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Despite increasingly liberal attitudes about people’s sexual behavior, prostitution remains a serious crime in Michigan. Anyone who faces charges related to buying or selling sexual services risks significant penalties.

If you face prostitution charges, do not try to handle the matter without a criminal defense attorney. A Marquette prostitution lawyer could provide an aggressive defense on your behalf.

Prostitution as a Misdemeanor Crime

In Michigan, prostitution means selling or offering to sell any sexual act. Solicitation means buying or offering to buy a sex act. A sex act does not need to take place, and money need not change hands, for someone to face a prostitution or solicitation charge.

Michigan Penal Code § 750.448 makes it a crime for anyone 16 or older to solicit sex for hire from a public place, vehicle, or building. There is no need for a verbal agreement; a mere gesture is sufficient to warrant a prostitution charge. Similarly, anyone over 16 who offers to commit prostitution has committed a crime.

A first offense as either a buyer or seller of sexual services is a misdemeanor if both parties are over 16 years of age. The maximum penalty upon conviction is up to 93 days in jail and a $500 fine. Someone with a prior conviction for a prostitution-related offense could face up to one year in jail and a $1,000 fine. Two or more prior convictions could lead to felony charges punishable by two years in prison and a $2,000 fine.

Prosecutors and Judges Have Significant Discretion

Michigan law is worded so that either buyers or sellers could be charged with prostitution. Buyers are often charged with the additional crime of soliciting prostitution. Even when both buyer and seller are charged only with prostitution, prosecutors and judges tend to treat buyers more harshly.

Having an experienced prostitution attorney in Marquette is especially important because prosecutors and judges have significant leeway in the charges they bring and the punishment they impose. A prosecutor could bring a prostitution charge or allow an accused to plead to a lesser offense that does not have the stigma of a sex crime.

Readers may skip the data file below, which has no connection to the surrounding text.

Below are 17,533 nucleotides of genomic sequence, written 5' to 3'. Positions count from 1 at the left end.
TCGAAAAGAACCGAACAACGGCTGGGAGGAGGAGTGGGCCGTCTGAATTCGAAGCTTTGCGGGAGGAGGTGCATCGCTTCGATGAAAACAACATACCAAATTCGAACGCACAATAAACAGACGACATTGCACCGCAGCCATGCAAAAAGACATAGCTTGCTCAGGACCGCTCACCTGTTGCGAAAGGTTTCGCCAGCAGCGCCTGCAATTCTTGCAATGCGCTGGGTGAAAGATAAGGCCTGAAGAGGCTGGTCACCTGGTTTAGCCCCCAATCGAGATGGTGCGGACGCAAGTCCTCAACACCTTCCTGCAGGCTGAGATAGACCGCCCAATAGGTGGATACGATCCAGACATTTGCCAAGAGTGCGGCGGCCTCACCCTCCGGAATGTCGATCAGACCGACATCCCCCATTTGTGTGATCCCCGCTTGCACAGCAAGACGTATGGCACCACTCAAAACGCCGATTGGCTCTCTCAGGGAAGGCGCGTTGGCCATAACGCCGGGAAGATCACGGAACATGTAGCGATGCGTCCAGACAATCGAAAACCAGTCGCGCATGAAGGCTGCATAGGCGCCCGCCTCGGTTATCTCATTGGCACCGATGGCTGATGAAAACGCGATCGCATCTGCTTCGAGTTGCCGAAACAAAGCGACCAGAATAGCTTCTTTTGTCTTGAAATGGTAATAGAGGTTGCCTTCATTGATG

Some Michigan cities have minimum sentences for some prostitution crimes, but many do not. Judges could impose sentences that are harsher than the law sets forth, depending on the circumstances. An attorney could present all the evidence supporting leniency in a specific case. In an appropriate situation, a legal defender could arrange a diversion program to address underlying addiction, mental health, or social issues for someone facing prostitution charges.

Defenses to Prostitution Crimes

The circumstances of an arrest will inform the type of defense a Marquette prostitution attorney might raise. As with any criminal charge, the legal professional will examine whether law enforcement abridged the defendant’s rights in investigating the alleged crime or making an arrest. If so, a motion to suppress the evidence resulting from the improper behavior could result in a prosecutor dropping or reducing a charge.

A prostitution conviction requires a prosecutor to prove beyond a reasonable doubt that the accused intended to perform a sex act in exchange for money or something else of value, like drugs. If a defender could convince a prosecutor that the evidence on that point is weak, the prosecutor might drop the charge. Similarly, the sex act must be performed in exchange for a payment, not as a “gift.” If there is no agreement on a fee, the act or offer was not prostitution.

Fight Your Charges with an Aggressive Marquette Prostitution Attorney

A prostitution conviction carries significant criminal penalties and severe social consequences. It would be a big mistake to take these charges lightly.

A Marquette prostitution lawyer combines knowledge, skill, and strategy to achieve the best results the circumstances allow. Call Berger Law immediately to get a forceful advocate on your side.